Taken collectively, findings from these and other studies suggest that although the early phonological development of AAE-speaking children may resemble that of other children, there is a point at which their speech sound development may diverge from that of SAE-speaking children. This divergence does not constitute deviant phonological development but rather a "systematic application of phonological naturalness and marking principles that guide phonological variation and change toward a more natural state in different types of language situations" (Wolfram & Fasold, 1974, p. 238).
Children with Phonological Disorders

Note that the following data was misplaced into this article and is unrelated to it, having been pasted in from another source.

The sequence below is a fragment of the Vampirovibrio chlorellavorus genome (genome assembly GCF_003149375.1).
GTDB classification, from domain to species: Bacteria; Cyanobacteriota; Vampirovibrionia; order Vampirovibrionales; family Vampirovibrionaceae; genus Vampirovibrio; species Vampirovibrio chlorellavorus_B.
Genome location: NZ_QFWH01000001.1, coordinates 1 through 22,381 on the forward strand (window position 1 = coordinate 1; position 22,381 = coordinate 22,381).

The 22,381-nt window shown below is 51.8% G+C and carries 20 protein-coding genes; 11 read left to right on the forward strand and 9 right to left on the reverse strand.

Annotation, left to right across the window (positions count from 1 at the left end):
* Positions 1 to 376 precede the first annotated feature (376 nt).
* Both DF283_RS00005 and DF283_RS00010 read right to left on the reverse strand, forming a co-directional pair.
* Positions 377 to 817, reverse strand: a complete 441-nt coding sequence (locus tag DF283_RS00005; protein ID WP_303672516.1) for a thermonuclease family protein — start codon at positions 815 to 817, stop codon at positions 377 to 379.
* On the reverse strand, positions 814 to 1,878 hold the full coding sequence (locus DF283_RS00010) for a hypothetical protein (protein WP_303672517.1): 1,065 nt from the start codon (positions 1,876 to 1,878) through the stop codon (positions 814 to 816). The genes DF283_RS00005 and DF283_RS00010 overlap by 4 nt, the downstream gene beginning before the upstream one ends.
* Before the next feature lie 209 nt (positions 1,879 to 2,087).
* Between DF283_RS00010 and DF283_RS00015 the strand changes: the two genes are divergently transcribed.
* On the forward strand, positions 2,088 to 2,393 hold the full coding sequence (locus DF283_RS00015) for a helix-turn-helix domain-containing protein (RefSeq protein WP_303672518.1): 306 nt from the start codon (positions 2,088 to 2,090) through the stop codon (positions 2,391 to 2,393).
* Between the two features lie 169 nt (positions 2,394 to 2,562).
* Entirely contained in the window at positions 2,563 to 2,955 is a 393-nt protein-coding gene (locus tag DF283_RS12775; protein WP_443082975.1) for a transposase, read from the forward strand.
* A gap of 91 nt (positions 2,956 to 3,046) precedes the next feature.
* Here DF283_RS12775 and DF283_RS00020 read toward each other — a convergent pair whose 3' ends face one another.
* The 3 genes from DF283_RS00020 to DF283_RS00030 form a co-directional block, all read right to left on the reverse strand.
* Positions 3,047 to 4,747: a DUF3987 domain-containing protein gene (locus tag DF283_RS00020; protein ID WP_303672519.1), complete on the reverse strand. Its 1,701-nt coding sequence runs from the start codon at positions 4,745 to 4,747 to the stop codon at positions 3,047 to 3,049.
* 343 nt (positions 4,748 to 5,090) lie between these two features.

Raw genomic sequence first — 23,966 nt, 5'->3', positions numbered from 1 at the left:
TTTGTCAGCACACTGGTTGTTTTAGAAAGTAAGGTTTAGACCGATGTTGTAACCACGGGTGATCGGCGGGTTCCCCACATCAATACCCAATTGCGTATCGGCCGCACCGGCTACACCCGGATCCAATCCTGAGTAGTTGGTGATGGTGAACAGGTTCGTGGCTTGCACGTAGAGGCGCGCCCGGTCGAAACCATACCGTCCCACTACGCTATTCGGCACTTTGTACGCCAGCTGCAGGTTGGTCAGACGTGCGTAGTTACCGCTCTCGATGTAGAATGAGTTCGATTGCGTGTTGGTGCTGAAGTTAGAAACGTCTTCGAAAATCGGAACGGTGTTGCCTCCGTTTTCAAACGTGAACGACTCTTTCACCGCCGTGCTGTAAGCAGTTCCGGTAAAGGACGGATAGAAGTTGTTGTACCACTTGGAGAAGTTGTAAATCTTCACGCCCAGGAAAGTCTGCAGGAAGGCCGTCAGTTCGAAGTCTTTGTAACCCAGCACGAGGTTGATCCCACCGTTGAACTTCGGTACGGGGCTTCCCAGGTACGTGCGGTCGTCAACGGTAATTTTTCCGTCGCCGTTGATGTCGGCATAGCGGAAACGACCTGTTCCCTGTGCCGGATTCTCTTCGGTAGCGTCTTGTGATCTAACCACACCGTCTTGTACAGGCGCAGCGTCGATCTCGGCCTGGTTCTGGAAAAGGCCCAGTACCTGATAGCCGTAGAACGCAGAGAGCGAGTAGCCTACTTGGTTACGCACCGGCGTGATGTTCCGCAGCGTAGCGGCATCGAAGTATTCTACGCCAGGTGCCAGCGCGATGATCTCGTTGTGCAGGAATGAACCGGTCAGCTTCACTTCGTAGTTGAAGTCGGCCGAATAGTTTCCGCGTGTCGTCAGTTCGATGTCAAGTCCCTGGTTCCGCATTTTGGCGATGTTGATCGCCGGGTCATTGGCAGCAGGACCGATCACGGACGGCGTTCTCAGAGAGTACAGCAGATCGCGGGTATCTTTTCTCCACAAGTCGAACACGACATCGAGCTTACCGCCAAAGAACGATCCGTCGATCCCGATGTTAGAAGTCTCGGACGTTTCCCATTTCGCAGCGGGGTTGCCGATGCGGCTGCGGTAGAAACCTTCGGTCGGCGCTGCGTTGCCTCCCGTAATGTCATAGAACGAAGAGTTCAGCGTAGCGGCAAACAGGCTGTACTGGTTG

In addition to comparing the phonological development of typically developing AAE and SAE speakers, several studies have also examined how the phonological development of AAE-speaking children with disorders differs from that of typically developing peers with similar dialect backgrounds. When comparing six AAE-speaking children who were typcially developing and seven AAE-speaking children who were receiving speech therapy services, Seymour, Green, and Huntley (1991) found more frequent use of liquid simplification by the group receiving the speech services. Similarly, when Bleile and Wallach (1992) analyzed the speech-production patterns of African American children who, on the basis of teacher judgments, were assigned to either a "no trouble speaking" (NTS) group or a "trouble speaking" (TS) group, they found little difference between the two groups in their production of final sounds typically associated with AAE (e.g., final nasals, clusters). However, the TS group displayed a greater number of initial and medial sound errors that did their NTS counterparts. The TS group also displayed more errors involving nasals, the/r/ sound, and initial consonant clusters, as well as significantly more errors involving more than one or two stop consonant or fricative sounds.